Drs Michos and Baum provide payer considerations regarding HoFH treatment pathways.
Erin Michos, MD, MHS: I would make it really streamlined. If a patient is being seen in an established lipid clinic and a lipid specialist documents that the patient meets the criteria for homozygous familial hypercholesterolemia [HoFH], and you have a blood test that shows their LDL [low-density lipoprotein] is high, it shouldn’t be so hard with so much back and forth. It should be streamlined so that we can start therapy as soon as possible and without delay, again, because these therapies can be lifesaving when you’re talking about a condition that can cause atherosclerotic cardiovascular disease before the age of 20 and even cause mortality before the age of 30 if not treated. So it’s important to start treatment right away without delay.
Seth Baum, MD: I wish the payers would understand…. This is going to sound like a dream, but I wish the payers would understand that those of us who treat these very sick patients are not just haphazardly throwing therapeutics at them. We understand unequivocally the relationship between LDL cholesterol and cardiovascular disease and cardiovascular events. This truly is settled science. There’s a direct relationship. The higher the LDL, the greater risk of atherosclerosis, and the greater the risk of cardiovascular events. We want to lower LDL to the best of our ability. All of these strategies are aimed at lowering LDL to levels that will reduce the risk of these patients who are suffering so much, reduce their risk of having heart attacks, strokes, peripheral arterial disease, shortened life spans, and diminished quality of life.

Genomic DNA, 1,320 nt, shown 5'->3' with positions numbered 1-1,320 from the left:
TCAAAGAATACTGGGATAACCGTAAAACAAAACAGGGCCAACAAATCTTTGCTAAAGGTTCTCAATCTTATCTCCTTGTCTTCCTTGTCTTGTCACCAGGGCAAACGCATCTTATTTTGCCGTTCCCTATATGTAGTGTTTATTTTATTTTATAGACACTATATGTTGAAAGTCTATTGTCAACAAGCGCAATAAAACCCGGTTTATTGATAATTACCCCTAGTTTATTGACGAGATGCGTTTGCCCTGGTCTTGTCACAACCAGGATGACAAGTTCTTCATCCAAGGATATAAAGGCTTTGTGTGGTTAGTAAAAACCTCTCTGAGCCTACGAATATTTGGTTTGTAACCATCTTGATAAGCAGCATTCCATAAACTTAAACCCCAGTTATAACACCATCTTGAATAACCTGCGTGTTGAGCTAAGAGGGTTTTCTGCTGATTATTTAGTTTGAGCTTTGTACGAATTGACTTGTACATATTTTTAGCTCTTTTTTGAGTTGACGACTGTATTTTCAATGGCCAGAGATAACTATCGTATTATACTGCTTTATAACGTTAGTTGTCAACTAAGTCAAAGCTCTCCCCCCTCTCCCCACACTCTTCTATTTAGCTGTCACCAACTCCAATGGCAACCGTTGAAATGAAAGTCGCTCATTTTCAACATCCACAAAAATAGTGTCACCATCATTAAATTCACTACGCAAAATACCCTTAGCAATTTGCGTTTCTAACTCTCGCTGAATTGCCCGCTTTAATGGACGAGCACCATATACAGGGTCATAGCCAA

There are not that many [patients with HoFH]. After all, how many of these patients are there in the United States, 1300 or so; 1 in 250,000 people in the United States has HoFH. We’re not looking to treat everyone with very costly therapeutics. We’re looking only to treat those people who really need the medication and the therapeutics such as apheresis.
Transcript edited for clarity.